Sunday, March 3, 2013

10 Most Important Animated Series of the Television Era of Animation

The Television Era of Animation is also known as the Dark Age of Animation.  Animation went from innovative mass entertainment for children and adults to being strictly regulated for children.  The process of animation became cheap and economical and a lot of the theatrical quality and creativity did not translate to the limitations of weekly television.  But the TV era took place across thirty years and there was a lot of cartoons produced for TV.  As much as this era is looked down upon animator's did manage to create several quality shows.  These were the highlights of the sixties and seventies.  The one's that hold up against the view of history.

10. The Mighty Heroes (21 episodes, 1966, CBS)
Ralph Bakshi's TV series was short lived but certainly stands out among the other comedies of the period.  This is a precursor to Mighty Mouse: The New Adventures, which went on to be one of the most important cartoon's of the renaissance.  Mighty Heroes did not have much lasting popularity and the characters have been used sparingly.  But this is a rare example of a wacky television cartoon that is not based around stock gags or a laugh track.

9. Tom Terrific (26 episodes, 1957-1959, CBS)
This aired in five minutes segments as part of Captain Kangaroo.  All in black and white with very limited animation.  But it does hold the personality and artistic stamp of creator Gene Deitch.  The concept is that the boy can turn into anything and has adventures with Manfred the Wonder Dog.  Just full of imagination, which was something that many television cartoons sadly lacked.

8. Schoolhouse Rock (64 episodes, 1973-1985, ABC)
One of the few educational cartoons that I would actually call educational.  Decades after these aired my ninth grade English teacher showed us these and we actually learned a lot about grammar.  These are effective, memorable and creative shorts.  Both animation and education strive with being accessible and fun, too bad the two do not always work well together.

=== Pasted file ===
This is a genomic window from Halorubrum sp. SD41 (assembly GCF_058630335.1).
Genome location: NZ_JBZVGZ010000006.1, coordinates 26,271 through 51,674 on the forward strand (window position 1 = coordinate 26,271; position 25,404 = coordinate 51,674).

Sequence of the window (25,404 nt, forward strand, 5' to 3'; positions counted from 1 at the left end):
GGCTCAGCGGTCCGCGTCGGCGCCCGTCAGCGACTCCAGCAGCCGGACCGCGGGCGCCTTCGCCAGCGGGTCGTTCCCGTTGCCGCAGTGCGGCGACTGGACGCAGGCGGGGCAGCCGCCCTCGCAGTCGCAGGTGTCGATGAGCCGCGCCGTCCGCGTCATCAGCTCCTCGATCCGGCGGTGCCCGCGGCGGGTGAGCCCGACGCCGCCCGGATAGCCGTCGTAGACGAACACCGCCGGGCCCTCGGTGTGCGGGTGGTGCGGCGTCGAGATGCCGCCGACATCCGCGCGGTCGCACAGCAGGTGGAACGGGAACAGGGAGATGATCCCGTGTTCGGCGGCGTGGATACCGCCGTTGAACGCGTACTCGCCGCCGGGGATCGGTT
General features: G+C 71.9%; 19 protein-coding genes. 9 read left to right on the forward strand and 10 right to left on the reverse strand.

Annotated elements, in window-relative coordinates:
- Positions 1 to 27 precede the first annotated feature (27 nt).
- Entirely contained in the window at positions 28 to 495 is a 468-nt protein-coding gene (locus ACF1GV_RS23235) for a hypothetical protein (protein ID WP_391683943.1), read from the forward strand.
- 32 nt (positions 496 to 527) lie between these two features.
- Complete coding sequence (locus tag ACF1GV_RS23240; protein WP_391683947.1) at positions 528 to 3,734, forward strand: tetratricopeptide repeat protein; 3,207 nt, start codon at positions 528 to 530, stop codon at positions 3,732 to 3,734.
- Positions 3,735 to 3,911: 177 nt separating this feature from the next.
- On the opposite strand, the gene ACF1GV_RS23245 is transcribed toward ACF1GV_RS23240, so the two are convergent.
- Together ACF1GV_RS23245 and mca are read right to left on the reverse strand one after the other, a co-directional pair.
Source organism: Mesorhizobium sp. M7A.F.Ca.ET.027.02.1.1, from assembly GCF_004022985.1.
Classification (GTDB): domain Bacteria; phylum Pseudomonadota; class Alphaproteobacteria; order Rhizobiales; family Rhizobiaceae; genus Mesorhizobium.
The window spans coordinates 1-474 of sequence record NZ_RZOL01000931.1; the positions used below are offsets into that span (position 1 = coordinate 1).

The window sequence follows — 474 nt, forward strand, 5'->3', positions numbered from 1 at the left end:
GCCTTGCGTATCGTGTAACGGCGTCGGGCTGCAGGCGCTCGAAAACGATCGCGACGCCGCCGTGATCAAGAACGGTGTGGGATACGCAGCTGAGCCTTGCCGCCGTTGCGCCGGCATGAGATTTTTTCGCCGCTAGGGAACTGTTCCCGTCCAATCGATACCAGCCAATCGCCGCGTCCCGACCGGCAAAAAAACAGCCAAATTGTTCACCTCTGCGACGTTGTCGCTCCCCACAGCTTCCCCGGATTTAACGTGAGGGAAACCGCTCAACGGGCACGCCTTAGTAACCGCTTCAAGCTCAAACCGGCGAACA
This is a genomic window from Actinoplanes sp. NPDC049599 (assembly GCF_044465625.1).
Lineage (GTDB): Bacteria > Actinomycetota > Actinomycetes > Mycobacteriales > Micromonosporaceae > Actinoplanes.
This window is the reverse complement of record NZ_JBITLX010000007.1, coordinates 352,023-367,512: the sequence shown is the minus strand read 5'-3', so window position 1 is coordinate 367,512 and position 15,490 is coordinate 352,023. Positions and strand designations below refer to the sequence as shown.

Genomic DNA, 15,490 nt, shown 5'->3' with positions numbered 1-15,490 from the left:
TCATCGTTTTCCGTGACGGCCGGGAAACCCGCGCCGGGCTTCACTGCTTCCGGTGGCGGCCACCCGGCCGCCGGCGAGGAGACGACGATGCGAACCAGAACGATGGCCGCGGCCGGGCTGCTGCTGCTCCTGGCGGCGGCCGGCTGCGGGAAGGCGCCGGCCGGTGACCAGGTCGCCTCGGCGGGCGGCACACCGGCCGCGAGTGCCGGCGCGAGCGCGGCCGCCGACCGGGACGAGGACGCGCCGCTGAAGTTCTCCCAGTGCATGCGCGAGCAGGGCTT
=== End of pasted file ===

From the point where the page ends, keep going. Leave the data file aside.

7. Fat Albert and the Cosby Kids (110 episodes, 1972-1985, CBS and Syndication)
Educational cartoons were not a huge industry in the seventies and eighties.  Usually educational content in cartoons during this time were a formality to keep watchdog groups satisfied.  But Fat Albert was actually created around morals.  The setting of Fat Albert is interesting because it was familiar to the target audience.  Fat Albert targeted and understood children that entertainment often ignores.  This is also the perfect example of celebrity involvement in animation.  Bill Cosby was not just allowing his name to be used for marketing purposes, this was his concept and he believed in the mission of it.

6. Jonny Quest (26 episodes, 1964-1965, ABC)
Hanna-Barbera was able to reuse concepts and designs time and time again.  But every now and then they were able to create something truly unique.  Jonny Quest holds up well.  The animation is certainly limited and made for the assembly line, but the backgrounds and settings are above average.  Also it is notable how the humans are designed realistically rather than caricatured.  At the time this series was controversial for violence and suspense, it certainly holds up as a fun adventure.

5. Beany and Cecil (26 episodes, 1962, ABC)
Bob Clampett is best known for directing classic Looney Tunes such as Porky in Wackyland, Porky's Duck Hunt and The Great Piggy Bank Robbery, but the legendary animator created some of television's first enduring and most imaginative characters.  The animation in Beany and Cecil is much cleaner than most sixties animation and the characters are better designed.  It did not last long on TV and its eighties update by John Kricfalusi was even shorter, but it certainly stands out among the bland efforts of the television era.